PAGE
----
Adelaide Town Hall
History and museums
Adelaide Town Hall is a landmark building on King William Street in Adelaide, South Australia, Australia.
Adelaide Town Hall was designed by Edmund Wright and Edward Woods, with construction commencing in 1863 and completed in 1866. The tower is named after Prince Albert and the clock was installed in 1935.
The Adelaide Town Hall was the venue on 1 August 1895 for the inaugural meeting of the Australasian Federation League of South Australia, this organisation having been formed at a meeting convened seven months earlier by the Australian Natives' Association in the colony. This league was the principal organisation that campaigned in favour of federation in South Australia. The meeting at the Town Hall was a major public gathering attended by many prominent South Australians. The meeting was also notable for the large number of women who attended.
The hall is famous for an appearance by The Beatles on the balcony in 1964, which attracted an estimated 300,000 fans, their biggest crowd. It serves as the seat of the Adelaide City Council, concerts with the Adelaide Symphony Orchestra and has function centre facilities available for hire. It is one of the world's five greatest acoustic venues for symphonic concerts.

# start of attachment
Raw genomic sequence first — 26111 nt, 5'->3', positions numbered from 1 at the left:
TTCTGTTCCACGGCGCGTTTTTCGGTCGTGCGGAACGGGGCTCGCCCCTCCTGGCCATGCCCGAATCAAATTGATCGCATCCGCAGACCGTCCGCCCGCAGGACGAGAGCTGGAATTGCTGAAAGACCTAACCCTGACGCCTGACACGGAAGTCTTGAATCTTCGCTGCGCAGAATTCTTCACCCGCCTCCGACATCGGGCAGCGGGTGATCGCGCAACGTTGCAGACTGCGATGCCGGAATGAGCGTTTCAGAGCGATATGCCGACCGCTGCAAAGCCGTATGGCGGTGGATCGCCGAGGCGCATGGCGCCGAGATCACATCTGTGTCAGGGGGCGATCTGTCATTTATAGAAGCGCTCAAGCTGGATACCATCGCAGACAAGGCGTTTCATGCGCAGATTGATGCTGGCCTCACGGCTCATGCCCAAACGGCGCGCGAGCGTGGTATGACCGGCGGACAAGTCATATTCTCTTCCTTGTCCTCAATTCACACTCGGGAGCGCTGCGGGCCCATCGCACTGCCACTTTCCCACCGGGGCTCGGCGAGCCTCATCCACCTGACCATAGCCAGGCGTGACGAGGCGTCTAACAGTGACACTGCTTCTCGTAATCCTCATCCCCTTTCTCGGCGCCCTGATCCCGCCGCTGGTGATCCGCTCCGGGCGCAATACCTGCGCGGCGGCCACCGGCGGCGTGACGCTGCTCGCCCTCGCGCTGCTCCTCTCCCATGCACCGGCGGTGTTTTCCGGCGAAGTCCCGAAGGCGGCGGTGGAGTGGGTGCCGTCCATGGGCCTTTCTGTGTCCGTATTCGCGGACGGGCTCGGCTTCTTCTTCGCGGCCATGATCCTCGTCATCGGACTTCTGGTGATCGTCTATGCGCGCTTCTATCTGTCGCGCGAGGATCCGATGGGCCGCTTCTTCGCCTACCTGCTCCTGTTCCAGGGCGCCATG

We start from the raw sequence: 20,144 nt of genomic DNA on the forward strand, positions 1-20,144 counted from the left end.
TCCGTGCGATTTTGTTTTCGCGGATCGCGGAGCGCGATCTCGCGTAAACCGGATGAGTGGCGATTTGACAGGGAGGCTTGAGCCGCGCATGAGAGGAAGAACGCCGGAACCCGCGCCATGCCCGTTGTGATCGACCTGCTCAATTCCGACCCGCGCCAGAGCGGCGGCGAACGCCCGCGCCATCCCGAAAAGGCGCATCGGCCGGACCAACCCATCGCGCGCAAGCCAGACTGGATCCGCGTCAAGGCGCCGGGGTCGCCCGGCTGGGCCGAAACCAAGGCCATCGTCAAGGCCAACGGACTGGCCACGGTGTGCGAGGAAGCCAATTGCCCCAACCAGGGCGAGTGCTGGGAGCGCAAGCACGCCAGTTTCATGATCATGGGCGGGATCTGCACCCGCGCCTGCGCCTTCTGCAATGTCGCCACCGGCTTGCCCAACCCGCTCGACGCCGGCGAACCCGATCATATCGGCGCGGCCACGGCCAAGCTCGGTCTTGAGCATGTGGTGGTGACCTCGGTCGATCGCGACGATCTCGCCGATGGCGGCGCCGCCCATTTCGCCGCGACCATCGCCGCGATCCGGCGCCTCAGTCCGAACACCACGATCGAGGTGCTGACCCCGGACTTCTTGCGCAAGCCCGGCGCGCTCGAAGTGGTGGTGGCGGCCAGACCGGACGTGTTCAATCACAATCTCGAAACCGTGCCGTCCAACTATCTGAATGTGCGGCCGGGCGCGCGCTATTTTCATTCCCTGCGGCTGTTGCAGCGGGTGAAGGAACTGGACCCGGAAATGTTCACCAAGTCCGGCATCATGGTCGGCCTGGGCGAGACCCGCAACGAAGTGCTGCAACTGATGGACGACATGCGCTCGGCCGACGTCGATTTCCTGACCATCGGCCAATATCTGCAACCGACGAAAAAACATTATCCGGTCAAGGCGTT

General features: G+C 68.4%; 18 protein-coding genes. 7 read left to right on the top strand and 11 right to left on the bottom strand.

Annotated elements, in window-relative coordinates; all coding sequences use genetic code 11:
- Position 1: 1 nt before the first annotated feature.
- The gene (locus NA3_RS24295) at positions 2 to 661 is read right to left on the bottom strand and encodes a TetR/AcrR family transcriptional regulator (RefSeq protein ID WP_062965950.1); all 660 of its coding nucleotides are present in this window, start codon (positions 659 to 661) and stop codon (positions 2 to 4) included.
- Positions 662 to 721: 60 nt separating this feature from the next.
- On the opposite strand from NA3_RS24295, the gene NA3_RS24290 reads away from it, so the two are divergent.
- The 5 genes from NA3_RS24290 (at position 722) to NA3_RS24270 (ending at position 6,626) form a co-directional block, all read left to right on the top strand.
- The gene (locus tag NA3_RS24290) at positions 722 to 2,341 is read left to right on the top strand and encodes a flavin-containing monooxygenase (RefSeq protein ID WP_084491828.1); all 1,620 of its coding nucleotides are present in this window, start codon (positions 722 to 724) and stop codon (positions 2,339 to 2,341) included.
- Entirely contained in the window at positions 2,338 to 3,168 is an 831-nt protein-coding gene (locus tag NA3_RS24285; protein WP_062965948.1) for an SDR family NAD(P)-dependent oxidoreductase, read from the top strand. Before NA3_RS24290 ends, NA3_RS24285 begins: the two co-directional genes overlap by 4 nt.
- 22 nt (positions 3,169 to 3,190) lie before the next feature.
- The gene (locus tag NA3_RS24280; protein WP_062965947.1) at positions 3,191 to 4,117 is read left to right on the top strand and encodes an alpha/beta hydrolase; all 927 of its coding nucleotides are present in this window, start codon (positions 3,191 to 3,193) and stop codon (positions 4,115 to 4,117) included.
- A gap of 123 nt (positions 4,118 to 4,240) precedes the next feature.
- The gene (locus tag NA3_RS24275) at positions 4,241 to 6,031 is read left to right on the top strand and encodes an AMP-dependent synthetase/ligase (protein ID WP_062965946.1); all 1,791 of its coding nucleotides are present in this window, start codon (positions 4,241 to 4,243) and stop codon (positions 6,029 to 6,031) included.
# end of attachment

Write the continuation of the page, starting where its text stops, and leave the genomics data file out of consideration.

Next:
Adelaide Town Hall is listed on the Register of the National Estate.
After the official opening in 1866, a campaign began to obtain a pipe organ for the Auditorium. The City’s amateur musicians held two concerts which raised 120 pounds for the Organ Fund, only to see the money used to settle the outstanding account for the Albert Bells instead. In 1869, the Adelaide Philharmonic Society was formed and the choir staged 25 concerts over the next six years to raise over 500 pounds for the Organ Fund. The estimated cost of the organ was 1,200 pounds and the Council had promised to contribute 600 pounds. In 1875 Council ordered an organ from the London manufacturers, William Hill & Son. As a compromise on the cost, the Council decided to have Hill & Son construct the organ so that it could be added to in later years. The total cost came to £2106.16s.9d. The opening concert was held on 2 October 1877 but it wasn't long before a campaign to enlarge the organ by adding solo stops began and this upgrade was completed in 1885. The hydraulic engine was replaced in 1923 by an electric motor but after frequent criticism that it was out of date, the Council eventually voted to replace the original century-old pipe organ in 1989.